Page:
When actress Sienna Miller first saw a country house 16th-century thatched-roof house in Buckinghamshire, England, he fell in love with her. “It was a time when the press paid a lot of attention to me and I wanted a place to escape. I bought the house on a whim: it is a sanctuary. I also wanted a place where my family and friends could gather. It is a home with a heart” , He says.
When she’s not starring in movies and TV series or on stage (including a role in the Apple TV+ series Extrapolations, which will be released next year), Miller, her daughter, her friends and her family have a glorious time in the house. For more than a decade, the actress left the interior, full of friezes and with the wooden floor, practically intact. However, during the pandemic, when the need arose to restore the house, knew who to call. “I wanted a Gaby house,” says Miller, referring to her great friend Gaby Dellal’s houses in London and Cornwall, with their wonderfully eclectic interiors in which fabrics and kilims vintageindustrial accessories and other home elements are mixed in unexpected unions that exude warmth, impeccable taste and sincere character.
Dellal, a film and theater director by trade, was delighted to undertake the project and gladly set to work, shuttling between London and the site while Sienna Miller, who was born in the US and grew up in the UK, was on hand. stuck in New York during quarantine. “The most beautiful thing is that she trusted me and we reached an agreement where she was prohibited from being there for six months until I finished the project,” says Dellal.
The restoration process is as much a story of friendship as it is of design vision. “I gave Sienna her first job here, on my kitchen table. She had never acted before, and I remember our meeting very well: she had a cold and was wearing a vest and a big old sweater, and I fell in love with her. She made the first movie of hers, called TheRidewith Paul Nicholls, about kids on motorcycles, and his career was catapulted afterwards,” says Dellal, who obviously has an eye for talent.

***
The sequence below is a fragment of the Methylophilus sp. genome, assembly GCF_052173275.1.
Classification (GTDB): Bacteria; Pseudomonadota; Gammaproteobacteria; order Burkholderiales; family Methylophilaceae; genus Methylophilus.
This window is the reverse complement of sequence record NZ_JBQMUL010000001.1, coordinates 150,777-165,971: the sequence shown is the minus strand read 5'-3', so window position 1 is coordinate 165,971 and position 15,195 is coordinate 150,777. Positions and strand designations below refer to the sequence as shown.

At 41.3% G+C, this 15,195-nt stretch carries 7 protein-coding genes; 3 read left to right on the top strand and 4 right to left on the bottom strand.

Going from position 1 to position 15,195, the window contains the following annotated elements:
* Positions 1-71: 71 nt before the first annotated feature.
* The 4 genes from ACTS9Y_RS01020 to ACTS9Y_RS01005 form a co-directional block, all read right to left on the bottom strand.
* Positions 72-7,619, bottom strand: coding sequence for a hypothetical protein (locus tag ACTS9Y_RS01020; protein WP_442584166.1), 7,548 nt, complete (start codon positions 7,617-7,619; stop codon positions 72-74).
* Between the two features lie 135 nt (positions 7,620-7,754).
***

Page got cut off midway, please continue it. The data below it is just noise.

Nevertheless, It was not a simple remodel. Dellal, who had visited the house many times, was familiar with its structure and could see its true potential. First of all, he dedicated himself to emptying the house from top to bottom: including closets, boxes, clothes, cupboards, furniture and mattresses. After that massive cleanup, Dellal hired some builders who began replacing all the lattice windows, ripping out the floors, and opening up the eaves of Miller’s low-ceilinged bedroom. Outside, the gravel driveway and parking area were scrapped for give way to a poetic meadow of wildflowers with a simple path that runs along the perimeter for cars. A former garage has also been transformed into a guest bedroom for family and friends, who are invited to stay even when Miller is in New York (he recently bought a house in the West Village) or out of town to film.
“When I took over the project, I told Sienna that I would like to change everything, including the floors, the windows and the doors,” says Dellal, who set out to find suppliers, artisans and distributors in the UK, US and Turkey. “I’ve found the people who work in the interiors industry to be lovely,” says Dellal, whose contact list of distributors and suppliers has grown over the years of making and producing films rich in detail and atmosphere.
Twenty salvaged Crittall windows were found on eBay; dark brown Georgian and Victorian floorboards were discovered at Norfolk Antique & Reclamation and other specialists, while perfect fennel green kitchen tiles turned up at Bert & May. Black and white Carrara marble for the kitchen countertops were purchased from Retrouvius and Verona Marble, respectively, and a nice pair of french doors that magically filter the light It came from the French House in York. “All the beams were black, which I can’t stand. So we burned black; it’s much softer,” says Dellal, who envisioned spaces that were much lighter and more open, with colors and textures transitioning smoothly from room to room.